Don’t be shocked. Financial institutions are just informing us that they are required by law (RA 9510) to share our information to Credit Information Corporation (CIC). What does CIC do anyway?
In simpler terms, CIC was formed by said law years ago to consolidate credit information from various sources: primarily from banks, cooperatives, lending companies, but eventually from utilities (electricity and water), telco networks (landlines, mobile phones, internet) etc. Basically from entities who give us credit in the form of cards and loans, or postpaid plans or consumed water, internet and electricity. Check their website for more details.
What will they do with the data?
In a nutshell, contributing entities will have the right to see the data of other contributors and then come up with their own lending policies based on the information they see. Data sharing across industries. As such, banks may now know who has a good repayment history with their post-paid plans and who are delinquent. Similarly, telcos may now check with banks who are updated in paying their credit cards, and who are not before granting that plan 2999 with iPhone6! Of course these are all bound by confidentiality, data security, misuse for unsolicited products and calls, and informing you that your information will be submitted (hence the SMS).
For many years now, at least for banks (I know because I belong to the industry), they already share negative data (bad customers) with one another, so they would know each other’s bad customers. So don’t expect to fool one bank in getting a new loan, if you ran away from a previous delinquent loan with another bank. But without the law, we don’t want sharing who our best customers are to the competition.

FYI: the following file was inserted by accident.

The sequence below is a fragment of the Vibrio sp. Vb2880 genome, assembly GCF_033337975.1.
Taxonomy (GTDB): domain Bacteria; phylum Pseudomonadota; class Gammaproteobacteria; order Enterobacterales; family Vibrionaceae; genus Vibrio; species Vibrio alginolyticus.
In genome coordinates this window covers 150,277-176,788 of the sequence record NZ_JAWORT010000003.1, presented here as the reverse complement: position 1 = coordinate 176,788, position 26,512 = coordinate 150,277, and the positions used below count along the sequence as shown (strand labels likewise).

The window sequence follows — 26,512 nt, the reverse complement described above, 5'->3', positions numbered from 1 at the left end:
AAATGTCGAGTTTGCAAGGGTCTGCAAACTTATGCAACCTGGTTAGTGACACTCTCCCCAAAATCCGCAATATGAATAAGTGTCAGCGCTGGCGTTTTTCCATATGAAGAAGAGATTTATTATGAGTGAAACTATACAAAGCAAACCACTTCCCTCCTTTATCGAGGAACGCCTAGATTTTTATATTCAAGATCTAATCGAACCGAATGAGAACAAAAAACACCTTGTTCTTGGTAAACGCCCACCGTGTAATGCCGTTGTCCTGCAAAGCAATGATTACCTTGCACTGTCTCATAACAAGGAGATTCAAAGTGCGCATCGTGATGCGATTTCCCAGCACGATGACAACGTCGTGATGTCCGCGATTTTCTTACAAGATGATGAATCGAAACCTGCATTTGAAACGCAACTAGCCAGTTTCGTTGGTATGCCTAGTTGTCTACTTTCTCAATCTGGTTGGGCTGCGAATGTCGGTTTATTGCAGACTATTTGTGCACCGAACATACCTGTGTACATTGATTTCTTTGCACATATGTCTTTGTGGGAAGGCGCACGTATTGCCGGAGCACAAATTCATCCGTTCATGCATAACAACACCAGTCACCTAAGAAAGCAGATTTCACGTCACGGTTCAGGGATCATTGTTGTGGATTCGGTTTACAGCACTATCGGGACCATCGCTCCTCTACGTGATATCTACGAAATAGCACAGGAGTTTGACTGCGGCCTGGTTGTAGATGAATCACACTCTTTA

But now with CIC, the so-called “positive data sharing” is made possible, a more comprehensive view of the lending market is now available — all the customers whether good or bad, and their repayment history. So now, banks don’t only have visibility of the bad customers shared by its peers, but also the good customers not just of banks but of telcos, utilities and other CIC members.
The grand objective is to make lending easier for good customers, and avoid lending to historically bad customers, thereby making our banking, telco and service-provider industries more stable and sustainable. Also, for better financial inclusion such that providers can confidently lend or grant lines and services to more deserving customers.
Should us individuals be concerned?
Well, whether there is positive data sharing or not, Juan must always maintain a good credit standing whether with banks, with telcos, and even your water and electricity bills. More so in the future, since all these companies will share your records with one another and determine whether they still want you as their customer or not. They will now know who’s paying the bank dues, utility bills and phone bills, among others.
Possibly in the next few years, each of us will also have a credit score / credit rating, which we as customers can readily access. It’s just like a grade in school, but this time pertaining to how we handle our credit and loans and other payables. This is already common practice in more advanced countries like the US, wherein applying for a loan only takes a very short time since they already know the applicant’s credit score.
Here applying for a credit card or loan still takes a while because of all the documentation, verifications and other credit investigations being done. But with positive data sharing and credit scores available, hopefully the processes will be much faster, lending goes faster to deserving “good” customers.
Again, take care of your credit standing in all service providers. You don’t want to be like Selina Kyle in the Dark Knight Rises, needing a “clean slate” computer program to erase all her bad records, just so she can have a fresh start. We still love her though.